FROG BAY WILL OPEN TO THE PUBLIC
The Red Cliff Band of the Lake Superior Chippewa Tribe Purchases the Frog Bay Land Parcel in Partnership with the Bayfield Regional Conservancy
In a move applauded by tribal officials, David Johnson and his wife, Marjorie, are selling their property known as Frog Bay to the Red Cliff Band of Lake Superior Chippewa, in partnership with the Bayfield Regional Conservancy. The acquisition which closes on Friday, November 18, 2011 will protect the 88.6 acre property, keeping in its pristine state the nearly quarter mile of sandy and pebble beaches offering views of five of the Apostle Islands in the Gaylord Nelson Wilderness Area. Because this area has been historically important for the Red Cliff Tribe, but has been inaccessible in recent history, the Red Cliff band plans to open the site for public use and education on sustainable resource management, use of medicinal plants, nature based educational activities, for traditional/spiritual ceremony and to further the understanding that all land is sacred. Red Cliff officials are planning to repurpose the property as Frog Bay Tribal National Park (to be created next spring). Also, in order to ensure the long term protection of the site, the Bayfield Regional Conservancy will hold a Conservation Easement on the property, that will permanently restrict the property from uses that are incompatible with the protection of its conservation values.
How the transfer came about involved more than a bit of serendipity. The Johnsons were longtime close neighbors and even closer friends with former Sen. Gaylord Nelson and his family. It was Nelson, of course, who is deemed the father of the Apostle Islands, and the view from the Johnsons’ Frog Bay property was of islands managed as part of the Gaylord Nelson Wilderness. It was Nelson’s daughter, Tia, who says Marjorie Johnson was “like a second mother to me,” who put the Johnsons’ in contact with Ellen Kwiatkowski at Bayfield Regional Conservancy and initiated discussions that led to tribal acquisition. The Johnsons couldn’t be happier knowing the pristine property will be preserved for future generations. The Bayfield Regional Conservancy and the Tribe are proud to announce this remarkable and historic occasion.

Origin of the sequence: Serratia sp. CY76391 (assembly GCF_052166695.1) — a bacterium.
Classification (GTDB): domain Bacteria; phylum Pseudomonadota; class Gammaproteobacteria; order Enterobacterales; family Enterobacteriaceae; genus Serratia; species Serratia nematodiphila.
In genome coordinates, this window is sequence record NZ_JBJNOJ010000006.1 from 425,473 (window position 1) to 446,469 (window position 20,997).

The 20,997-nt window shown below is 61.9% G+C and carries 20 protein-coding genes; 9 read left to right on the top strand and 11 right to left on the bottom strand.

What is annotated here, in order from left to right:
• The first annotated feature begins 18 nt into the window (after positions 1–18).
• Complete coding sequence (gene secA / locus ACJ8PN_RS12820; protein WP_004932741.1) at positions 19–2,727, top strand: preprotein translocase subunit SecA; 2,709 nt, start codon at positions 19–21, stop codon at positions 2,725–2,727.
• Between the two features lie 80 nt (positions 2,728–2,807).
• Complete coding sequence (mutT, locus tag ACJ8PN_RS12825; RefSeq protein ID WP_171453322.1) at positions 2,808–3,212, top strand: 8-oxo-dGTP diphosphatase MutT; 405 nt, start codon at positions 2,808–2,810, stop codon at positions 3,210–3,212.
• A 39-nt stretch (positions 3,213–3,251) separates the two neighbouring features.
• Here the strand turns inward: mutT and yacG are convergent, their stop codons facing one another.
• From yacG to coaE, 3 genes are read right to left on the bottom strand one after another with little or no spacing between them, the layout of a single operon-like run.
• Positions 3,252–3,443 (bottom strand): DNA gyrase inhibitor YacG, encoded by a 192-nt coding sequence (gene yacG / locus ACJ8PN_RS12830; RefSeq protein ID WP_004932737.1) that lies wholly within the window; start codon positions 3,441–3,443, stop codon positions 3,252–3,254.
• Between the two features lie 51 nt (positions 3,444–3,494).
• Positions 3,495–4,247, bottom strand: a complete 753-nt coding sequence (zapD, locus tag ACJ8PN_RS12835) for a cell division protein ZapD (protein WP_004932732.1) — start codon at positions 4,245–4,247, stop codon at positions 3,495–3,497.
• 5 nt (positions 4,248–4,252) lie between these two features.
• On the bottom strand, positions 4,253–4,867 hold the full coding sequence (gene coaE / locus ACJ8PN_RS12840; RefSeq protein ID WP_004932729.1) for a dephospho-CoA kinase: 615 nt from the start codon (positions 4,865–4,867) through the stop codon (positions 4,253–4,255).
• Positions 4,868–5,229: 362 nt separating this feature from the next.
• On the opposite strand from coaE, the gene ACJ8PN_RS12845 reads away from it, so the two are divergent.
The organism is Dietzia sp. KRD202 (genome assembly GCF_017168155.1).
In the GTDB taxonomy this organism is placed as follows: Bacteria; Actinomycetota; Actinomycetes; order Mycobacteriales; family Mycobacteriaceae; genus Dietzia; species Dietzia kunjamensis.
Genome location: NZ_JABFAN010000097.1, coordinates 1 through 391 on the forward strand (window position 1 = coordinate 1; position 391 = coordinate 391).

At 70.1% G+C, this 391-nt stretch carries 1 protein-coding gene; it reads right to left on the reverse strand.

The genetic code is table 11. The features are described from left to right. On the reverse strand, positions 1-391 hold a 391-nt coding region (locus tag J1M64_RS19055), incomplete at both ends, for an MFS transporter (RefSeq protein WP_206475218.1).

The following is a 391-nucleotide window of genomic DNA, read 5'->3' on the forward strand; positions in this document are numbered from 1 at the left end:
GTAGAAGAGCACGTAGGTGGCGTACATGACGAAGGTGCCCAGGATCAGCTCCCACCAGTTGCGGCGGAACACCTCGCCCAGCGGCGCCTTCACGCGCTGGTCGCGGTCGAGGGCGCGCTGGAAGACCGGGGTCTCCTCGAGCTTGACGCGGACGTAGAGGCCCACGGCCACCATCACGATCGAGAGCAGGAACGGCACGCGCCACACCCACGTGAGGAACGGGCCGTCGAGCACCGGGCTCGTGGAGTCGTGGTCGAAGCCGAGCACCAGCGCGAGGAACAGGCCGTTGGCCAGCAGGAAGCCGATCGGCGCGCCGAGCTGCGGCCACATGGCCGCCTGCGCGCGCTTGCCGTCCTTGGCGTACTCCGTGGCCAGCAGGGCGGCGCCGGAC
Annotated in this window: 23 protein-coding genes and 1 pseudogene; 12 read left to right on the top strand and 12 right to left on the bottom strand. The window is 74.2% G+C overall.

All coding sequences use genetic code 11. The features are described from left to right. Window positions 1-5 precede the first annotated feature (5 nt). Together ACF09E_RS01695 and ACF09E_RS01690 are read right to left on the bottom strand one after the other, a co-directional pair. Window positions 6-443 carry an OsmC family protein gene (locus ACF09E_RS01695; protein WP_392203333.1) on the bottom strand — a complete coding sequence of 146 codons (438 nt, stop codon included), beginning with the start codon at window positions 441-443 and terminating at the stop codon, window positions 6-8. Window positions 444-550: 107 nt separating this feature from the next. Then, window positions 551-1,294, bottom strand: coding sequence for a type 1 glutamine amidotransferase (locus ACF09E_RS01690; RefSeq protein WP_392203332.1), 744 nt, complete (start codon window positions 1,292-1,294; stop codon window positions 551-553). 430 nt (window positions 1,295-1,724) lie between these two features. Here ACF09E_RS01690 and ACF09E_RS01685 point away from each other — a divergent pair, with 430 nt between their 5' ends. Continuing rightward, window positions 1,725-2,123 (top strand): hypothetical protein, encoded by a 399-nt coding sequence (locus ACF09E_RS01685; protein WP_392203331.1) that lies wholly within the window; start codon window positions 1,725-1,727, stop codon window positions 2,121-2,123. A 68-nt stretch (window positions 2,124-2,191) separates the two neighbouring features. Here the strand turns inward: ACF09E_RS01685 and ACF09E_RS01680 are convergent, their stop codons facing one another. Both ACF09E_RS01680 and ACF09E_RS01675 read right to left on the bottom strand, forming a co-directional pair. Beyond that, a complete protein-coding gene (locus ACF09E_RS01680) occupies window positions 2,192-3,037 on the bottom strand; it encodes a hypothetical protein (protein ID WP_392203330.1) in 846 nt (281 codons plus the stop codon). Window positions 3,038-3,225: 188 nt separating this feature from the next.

Funding for the purchase was provided by the National Oceanic and Atmospheric Agency’s Coastal and Estuarine Land Conservation Program. The Apostle Islands Area Community Fund also helped cover some of the costs associated with the acquisition.
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_The Bayfield Regional Conservancy is pleased to announce it is applying for accreditation, a professional rating that recognizes land conservation organizations that meet national quality standards for protecting important natural places and working lands forever.
As part of the process, a public comment period is now open. Please help us by letting the Accreditation Commission know what you think of our work.
The Land Trust Accreditation Commission, an independent program of the Land Trust Alliance, conducts an extensive review of each applicant’s policies and programs. Executive Director, Ellen Kwiatkowski, says “Being accredited will indicate that the Conservancy not only applies a high level of rigor to its land transactions and permanence of its easements, but also that its overall nonprofit management practices are very sound.”
The Commission invites public input and accepts signed, written comments on pending applications. Comments must relate to how the Bayfield Regional Conservancy complies with national quality standards. These standards address the ethical and technical operation of a land trust. For the full list of standards see www.landtrustaccreditation.org/getting-accredited/indicator-practices.